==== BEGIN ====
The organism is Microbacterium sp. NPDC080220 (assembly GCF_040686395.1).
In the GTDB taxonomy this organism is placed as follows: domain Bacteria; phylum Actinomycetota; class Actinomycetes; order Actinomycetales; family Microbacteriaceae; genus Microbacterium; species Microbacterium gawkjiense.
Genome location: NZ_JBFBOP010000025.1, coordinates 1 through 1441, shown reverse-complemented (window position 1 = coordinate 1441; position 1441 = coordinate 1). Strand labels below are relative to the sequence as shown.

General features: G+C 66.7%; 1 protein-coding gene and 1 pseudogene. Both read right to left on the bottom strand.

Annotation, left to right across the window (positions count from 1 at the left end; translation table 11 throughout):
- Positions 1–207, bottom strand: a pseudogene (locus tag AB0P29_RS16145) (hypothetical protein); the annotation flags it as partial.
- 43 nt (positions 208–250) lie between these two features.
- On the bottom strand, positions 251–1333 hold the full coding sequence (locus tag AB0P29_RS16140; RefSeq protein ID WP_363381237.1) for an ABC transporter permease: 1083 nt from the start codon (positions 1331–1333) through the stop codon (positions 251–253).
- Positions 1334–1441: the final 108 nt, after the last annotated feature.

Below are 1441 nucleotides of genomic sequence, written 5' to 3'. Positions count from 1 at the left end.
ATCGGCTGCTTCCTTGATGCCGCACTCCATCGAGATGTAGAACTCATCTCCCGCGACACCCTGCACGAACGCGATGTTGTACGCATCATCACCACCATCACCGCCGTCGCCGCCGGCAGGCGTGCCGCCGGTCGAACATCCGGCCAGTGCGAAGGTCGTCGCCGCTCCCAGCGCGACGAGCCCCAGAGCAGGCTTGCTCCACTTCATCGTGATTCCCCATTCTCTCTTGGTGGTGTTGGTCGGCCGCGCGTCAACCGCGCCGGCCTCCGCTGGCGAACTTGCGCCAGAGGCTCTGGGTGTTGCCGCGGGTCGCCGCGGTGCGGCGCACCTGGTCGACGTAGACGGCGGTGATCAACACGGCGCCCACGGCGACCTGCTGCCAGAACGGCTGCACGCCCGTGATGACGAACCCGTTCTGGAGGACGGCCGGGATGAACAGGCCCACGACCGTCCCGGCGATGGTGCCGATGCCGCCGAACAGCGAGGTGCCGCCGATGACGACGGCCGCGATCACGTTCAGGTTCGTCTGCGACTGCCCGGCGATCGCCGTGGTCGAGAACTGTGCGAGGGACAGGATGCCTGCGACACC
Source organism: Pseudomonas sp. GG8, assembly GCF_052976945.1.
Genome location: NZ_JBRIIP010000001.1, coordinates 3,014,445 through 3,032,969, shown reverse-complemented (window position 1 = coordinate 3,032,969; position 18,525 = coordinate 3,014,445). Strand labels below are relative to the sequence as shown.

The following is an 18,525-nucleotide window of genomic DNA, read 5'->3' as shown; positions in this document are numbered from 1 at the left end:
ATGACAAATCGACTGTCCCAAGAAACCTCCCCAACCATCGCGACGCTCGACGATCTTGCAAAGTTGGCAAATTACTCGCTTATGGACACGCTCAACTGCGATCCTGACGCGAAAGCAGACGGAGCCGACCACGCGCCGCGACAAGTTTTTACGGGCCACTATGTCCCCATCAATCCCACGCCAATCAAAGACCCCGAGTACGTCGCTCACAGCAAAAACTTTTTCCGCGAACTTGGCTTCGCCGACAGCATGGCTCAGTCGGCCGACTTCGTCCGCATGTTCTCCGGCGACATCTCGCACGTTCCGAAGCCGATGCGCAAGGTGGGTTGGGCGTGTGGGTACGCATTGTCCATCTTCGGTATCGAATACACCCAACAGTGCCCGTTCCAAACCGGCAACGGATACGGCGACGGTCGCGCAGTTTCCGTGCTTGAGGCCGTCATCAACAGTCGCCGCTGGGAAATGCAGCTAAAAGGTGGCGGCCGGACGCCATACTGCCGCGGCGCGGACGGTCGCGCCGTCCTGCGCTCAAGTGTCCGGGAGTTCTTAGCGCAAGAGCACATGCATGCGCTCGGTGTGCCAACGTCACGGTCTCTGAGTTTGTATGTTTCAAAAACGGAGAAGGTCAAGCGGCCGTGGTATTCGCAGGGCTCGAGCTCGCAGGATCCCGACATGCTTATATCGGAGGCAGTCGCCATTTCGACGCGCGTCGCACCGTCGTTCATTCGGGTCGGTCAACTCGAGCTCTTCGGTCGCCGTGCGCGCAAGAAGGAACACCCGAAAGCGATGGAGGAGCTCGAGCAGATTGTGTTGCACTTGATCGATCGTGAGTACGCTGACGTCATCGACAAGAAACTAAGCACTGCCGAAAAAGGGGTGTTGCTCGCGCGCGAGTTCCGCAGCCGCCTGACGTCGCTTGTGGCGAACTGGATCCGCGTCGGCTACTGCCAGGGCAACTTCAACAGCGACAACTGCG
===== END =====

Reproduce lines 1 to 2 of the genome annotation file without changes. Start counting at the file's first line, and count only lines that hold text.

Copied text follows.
The organism is Microbacterium sp. NPDC080220 (assembly GCF_040686395.1).
In the GTDB taxonomy this organism is placed as follows: domain Bacteria; phylum Actinomycetota; class Actinomycetes; order Actinomycetales; family Microbacteriaceae; genus Microbacterium; species Microbacterium gawkjiense.